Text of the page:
HR Hotline: Can We Require an Employee to See a Doctor?

09.02.2016
HR & Safety

Q: Can we require an employee to be examined by a company-designated doctor after incurring a work injury? The employee claims it was only a minor bump on his head and says he can’t afford time off to see a doctor with all the pressure he’s under at home. He also insists that the pills he’s taking are relieving the headaches, so climbing ladders and working on a raised work surface is not a problem. He’s claiming we are out to get him, and if we continue to persecute him, he may have to “take it up a notch with the powers that be.” Normally a cooperative, respectful worker, his not-so-subtle threat in response to what we intended as a reasonable inquiry about his well-being took us by surprise.
A: Your employee’s changed demeanor, reference to pressure at home, headaches, and threatened confrontation with management give you objective, observed evidence that he may pose a direct threat due to a suspected physical or possibly mental health condition.
Requiring a current employee to undergo a medical exam after a work injury is permissible under the disability law if it is “job related and consistent with business necessity.”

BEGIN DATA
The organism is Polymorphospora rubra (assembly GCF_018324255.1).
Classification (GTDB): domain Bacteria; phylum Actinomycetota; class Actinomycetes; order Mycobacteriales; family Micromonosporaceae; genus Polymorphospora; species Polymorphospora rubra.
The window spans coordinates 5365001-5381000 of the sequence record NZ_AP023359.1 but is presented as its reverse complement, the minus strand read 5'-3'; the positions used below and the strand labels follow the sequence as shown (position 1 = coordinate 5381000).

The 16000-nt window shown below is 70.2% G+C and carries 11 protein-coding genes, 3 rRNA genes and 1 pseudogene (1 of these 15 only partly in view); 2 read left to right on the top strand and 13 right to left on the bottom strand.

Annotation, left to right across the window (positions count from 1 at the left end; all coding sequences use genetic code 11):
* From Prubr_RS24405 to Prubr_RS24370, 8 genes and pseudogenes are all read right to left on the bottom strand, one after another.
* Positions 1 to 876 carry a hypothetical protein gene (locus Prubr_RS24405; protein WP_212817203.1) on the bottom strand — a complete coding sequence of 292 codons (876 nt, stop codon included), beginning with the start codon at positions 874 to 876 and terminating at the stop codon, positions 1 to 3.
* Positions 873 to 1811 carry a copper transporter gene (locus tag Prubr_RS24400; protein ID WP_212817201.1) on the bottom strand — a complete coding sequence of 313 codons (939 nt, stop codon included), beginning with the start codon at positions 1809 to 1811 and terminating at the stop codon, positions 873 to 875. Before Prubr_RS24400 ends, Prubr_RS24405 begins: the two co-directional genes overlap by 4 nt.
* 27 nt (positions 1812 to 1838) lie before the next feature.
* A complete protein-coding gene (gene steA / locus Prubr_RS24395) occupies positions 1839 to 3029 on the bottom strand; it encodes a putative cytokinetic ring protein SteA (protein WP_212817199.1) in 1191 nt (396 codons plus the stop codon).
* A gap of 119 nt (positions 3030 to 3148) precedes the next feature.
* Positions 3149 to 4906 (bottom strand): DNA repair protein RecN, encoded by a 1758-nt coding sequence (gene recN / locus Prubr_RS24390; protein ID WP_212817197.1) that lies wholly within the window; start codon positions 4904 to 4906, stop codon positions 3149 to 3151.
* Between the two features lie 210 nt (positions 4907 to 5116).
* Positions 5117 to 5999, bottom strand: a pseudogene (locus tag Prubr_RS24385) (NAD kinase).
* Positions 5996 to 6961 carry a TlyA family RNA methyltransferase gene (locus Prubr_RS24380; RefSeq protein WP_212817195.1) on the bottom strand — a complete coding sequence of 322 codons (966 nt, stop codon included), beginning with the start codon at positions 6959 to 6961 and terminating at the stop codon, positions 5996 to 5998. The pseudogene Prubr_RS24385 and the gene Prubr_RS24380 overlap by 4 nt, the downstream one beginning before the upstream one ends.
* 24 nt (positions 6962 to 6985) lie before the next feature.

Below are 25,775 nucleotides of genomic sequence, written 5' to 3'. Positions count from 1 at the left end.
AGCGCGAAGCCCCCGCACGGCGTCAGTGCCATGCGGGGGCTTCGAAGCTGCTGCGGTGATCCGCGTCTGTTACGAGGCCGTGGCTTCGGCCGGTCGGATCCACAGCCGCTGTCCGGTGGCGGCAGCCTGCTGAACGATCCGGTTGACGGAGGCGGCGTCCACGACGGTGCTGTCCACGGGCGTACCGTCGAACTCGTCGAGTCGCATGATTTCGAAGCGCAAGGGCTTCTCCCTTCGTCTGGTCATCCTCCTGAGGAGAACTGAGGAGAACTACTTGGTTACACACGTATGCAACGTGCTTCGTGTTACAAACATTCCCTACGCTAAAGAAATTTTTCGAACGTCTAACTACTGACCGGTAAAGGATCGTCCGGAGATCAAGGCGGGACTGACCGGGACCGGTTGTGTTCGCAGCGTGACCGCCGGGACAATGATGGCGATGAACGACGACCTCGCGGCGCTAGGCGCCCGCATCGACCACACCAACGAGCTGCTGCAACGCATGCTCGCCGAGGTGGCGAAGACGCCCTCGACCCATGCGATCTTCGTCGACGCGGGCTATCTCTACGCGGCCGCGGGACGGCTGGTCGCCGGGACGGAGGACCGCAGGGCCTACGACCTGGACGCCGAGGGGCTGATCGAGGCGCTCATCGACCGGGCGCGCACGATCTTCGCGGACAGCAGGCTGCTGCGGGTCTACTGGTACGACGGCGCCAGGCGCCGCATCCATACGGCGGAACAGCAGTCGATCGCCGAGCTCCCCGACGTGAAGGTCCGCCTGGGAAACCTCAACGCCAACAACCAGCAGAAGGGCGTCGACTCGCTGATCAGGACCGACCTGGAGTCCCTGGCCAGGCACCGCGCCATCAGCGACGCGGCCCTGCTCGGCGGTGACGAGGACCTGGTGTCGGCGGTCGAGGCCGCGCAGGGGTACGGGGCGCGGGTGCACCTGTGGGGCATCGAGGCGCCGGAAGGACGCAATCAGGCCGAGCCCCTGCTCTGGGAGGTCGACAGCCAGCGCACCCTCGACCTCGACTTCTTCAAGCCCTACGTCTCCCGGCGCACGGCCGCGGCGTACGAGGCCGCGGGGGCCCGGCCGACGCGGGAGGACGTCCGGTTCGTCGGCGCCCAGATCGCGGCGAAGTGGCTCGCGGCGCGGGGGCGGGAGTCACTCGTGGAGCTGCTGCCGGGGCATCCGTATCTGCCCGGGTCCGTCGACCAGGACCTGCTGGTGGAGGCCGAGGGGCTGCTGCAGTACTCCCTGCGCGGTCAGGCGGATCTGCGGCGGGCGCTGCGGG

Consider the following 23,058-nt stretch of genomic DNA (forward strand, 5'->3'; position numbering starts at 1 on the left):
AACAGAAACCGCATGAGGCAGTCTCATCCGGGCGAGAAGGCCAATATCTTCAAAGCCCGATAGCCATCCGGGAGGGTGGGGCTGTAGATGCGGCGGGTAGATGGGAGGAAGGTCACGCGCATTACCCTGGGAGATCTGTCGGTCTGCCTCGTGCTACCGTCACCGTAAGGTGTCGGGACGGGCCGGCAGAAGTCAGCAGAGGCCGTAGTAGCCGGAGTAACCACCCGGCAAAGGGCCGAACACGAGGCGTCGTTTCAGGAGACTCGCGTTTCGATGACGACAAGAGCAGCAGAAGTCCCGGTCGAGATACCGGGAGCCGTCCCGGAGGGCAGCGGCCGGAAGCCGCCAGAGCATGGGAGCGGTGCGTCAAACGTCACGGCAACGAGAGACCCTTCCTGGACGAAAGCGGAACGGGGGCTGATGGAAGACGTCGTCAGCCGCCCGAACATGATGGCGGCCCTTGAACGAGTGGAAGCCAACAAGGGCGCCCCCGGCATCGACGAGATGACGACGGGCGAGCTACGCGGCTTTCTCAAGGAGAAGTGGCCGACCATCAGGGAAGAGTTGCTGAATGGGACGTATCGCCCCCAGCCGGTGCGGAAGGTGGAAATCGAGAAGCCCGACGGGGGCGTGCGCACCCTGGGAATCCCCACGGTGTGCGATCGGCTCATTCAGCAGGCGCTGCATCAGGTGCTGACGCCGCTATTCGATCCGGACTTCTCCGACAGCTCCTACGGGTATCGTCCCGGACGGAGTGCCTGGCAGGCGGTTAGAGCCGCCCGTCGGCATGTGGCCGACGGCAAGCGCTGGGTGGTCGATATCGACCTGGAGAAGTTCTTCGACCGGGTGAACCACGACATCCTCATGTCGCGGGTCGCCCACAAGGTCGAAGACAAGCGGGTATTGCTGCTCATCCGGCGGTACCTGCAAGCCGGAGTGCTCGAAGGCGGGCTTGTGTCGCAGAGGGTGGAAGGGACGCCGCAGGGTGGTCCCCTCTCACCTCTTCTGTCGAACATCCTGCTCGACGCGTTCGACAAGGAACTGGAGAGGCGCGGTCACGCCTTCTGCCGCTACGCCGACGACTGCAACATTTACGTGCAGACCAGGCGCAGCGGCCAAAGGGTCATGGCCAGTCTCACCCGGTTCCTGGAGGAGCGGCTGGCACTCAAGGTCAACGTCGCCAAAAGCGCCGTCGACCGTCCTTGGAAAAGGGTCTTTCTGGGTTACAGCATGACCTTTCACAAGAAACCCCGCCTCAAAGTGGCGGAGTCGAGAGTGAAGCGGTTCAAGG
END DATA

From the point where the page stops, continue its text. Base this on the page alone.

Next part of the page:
That means you have a reasonable belief, based on objective evidence, that employee’s ability to perform essential job functions will be impaired by the medical condition, and/or the employee will pose a direct threat to self or others.
A direct threat must not be vague suspicion but rather one of significant risk of substantial harm that cannot be eliminated or reduced by reasonable accommodation, taking into account:

  1. The duration of the risk
  2. The nature and severity of the potential harm
  3. The likelihood that potential harm will occur
  4. The imminence of the potential harm

A first report of injury should be submitted to your worker’s compensation carrier.

In your situation, a first report of injury should be submitted to your workers' compensation carrier regarding the bump on the head.
You may also insist that your employee submit to a medical examination to evaluate a possible head injury and treatment options, including the pills he is taking, before you will consider him fit for duty.


HR problems? Email or call Mark Soycher at the HR Hotline (860.244.1900 | @HRHotline)

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